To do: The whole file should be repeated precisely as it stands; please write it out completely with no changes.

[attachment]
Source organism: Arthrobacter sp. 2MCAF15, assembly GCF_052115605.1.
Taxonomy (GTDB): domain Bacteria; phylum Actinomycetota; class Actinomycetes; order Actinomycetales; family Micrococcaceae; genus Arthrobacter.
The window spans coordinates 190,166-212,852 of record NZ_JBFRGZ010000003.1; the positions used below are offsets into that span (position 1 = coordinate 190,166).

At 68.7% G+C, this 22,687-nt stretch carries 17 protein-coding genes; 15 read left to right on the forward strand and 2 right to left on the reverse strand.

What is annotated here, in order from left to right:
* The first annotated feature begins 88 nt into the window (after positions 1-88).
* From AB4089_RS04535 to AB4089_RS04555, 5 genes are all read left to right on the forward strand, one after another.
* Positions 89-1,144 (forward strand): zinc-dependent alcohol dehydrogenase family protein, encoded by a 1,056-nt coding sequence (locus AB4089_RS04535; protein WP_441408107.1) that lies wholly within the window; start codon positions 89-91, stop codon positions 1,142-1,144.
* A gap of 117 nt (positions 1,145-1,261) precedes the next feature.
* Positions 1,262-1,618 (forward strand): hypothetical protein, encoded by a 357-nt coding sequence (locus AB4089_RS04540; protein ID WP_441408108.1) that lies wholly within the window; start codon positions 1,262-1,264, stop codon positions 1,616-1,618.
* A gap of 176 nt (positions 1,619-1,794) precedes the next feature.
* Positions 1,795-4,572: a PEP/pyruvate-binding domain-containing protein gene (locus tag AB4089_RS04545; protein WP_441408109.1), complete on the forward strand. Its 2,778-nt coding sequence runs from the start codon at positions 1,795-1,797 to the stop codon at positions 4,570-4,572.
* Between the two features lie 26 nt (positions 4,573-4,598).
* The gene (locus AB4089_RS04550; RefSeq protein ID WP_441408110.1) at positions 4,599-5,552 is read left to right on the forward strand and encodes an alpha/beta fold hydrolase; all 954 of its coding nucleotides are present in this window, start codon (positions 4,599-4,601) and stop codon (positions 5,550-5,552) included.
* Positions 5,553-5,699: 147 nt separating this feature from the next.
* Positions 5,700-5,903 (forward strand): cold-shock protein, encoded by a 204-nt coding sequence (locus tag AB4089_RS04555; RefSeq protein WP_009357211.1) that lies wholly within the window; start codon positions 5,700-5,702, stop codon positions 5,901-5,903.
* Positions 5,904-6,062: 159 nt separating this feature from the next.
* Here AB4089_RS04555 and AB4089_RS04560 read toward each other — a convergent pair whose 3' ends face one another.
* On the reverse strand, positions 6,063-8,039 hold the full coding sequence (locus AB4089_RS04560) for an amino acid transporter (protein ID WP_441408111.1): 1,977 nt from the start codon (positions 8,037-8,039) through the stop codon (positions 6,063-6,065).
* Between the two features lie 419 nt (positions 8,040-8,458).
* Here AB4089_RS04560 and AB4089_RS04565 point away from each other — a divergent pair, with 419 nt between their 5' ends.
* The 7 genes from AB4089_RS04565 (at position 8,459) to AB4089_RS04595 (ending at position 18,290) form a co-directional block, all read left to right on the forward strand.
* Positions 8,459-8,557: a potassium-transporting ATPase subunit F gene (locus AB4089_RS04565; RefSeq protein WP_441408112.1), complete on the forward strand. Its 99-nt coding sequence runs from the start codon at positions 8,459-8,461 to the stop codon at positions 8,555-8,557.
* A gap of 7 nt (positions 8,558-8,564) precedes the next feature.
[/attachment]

Source organism: Arthrobacter sp. 2MCAF15, assembly GCF_052115605.1.
Taxonomy (GTDB): domain Bacteria; phylum Actinomycetota; class Actinomycetes; order Actinomycetales; family Micrococcaceae; genus Arthrobacter.
The window spans coordinates 190,166-212,852 of record NZ_JBFRGZ010000003.1; the positions used below are offsets into that span (position 1 = coordinate 190,166).

At 68.7% G+C, this 22,687-nt stretch carries 17 protein-coding genes; 15 read left to right on the forward strand and 2 right to left on the reverse strand.

What is annotated here, in order from left to right:
* The first annotated feature begins 88 nt into the window (after positions 1-88).
* From AB4089_RS04535 to AB4089_RS04555, 5 genes are all read left to right on the forward strand, one after another.
* Positions 89-1,144 (forward strand): zinc-dependent alcohol dehydrogenase family protein, encoded by a 1,056-nt coding sequence (locus AB4089_RS04535; protein WP_441408107.1) that lies wholly within the window; start codon positions 89-91, stop codon positions 1,142-1,144.
* A gap of 117 nt (positions 1,145-1,261) precedes the next feature.
* Positions 1,262-1,618 (forward strand): hypothetical protein, encoded by a 357-nt coding sequence (locus AB4089_RS04540; protein ID WP_441408108.1) that lies wholly within the window; start codon positions 1,262-1,264, stop codon positions 1,616-1,618.
* A gap of 176 nt (positions 1,619-1,794) precedes the next feature.
* Positions 1,795-4,572: a PEP/pyruvate-binding domain-containing protein gene (locus tag AB4089_RS04545; protein WP_441408109.1), complete on the forward strand. Its 2,778-nt coding sequence runs from the start codon at positions 1,795-1,797 to the stop codon at positions 4,570-4,572.
* Between the two features lie 26 nt (positions 4,573-4,598).
* The gene (locus AB4089_RS04550; RefSeq protein ID WP_441408110.1) at positions 4,599-5,552 is read left to right on the forward strand and encodes an alpha/beta fold hydrolase; all 954 of its coding nucleotides are present in this window, start codon (positions 4,599-4,601) and stop codon (positions 5,550-5,552) included.
* Positions 5,553-5,699: 147 nt separating this feature from the next.
* Positions 5,700-5,903 (forward strand): cold-shock protein, encoded by a 204-nt coding sequence (locus tag AB4089_RS04555; RefSeq protein WP_009357211.1) that lies wholly within the window; start codon positions 5,700-5,702, stop codon positions 5,901-5,903.
* Positions 5,904-6,062: 159 nt separating this feature from the next.
* Here AB4089_RS04555 and AB4089_RS04560 read toward each other — a convergent pair whose 3' ends face one another.
* On the reverse strand, positions 6,063-8,039 hold the full coding sequence (locus AB4089_RS04560) for an amino acid transporter (protein ID WP_441408111.1): 1,977 nt from the start codon (positions 8,037-8,039) through the stop codon (positions 6,063-6,065).
* Between the two features lie 419 nt (positions 8,040-8,458).
* Here AB4089_RS04560 and AB4089_RS04565 point away from each other — a divergent pair, with 419 nt between their 5' ends.
* The 7 genes from AB4089_RS04565 (at position 8,459) to AB4089_RS04595 (ending at position 18,290) form a co-directional block, all read left to right on the forward strand.
* Positions 8,459-8,557: a potassium-transporting ATPase subunit F gene (locus AB4089_RS04565; RefSeq protein WP_441408112.1), complete on the forward strand. Its 99-nt coding sequence runs from the start codon at positions 8,459-8,461 to the stop codon at positions 8,555-8,557.
* A gap of 7 nt (positions 8,558-8,564) precedes the next feature.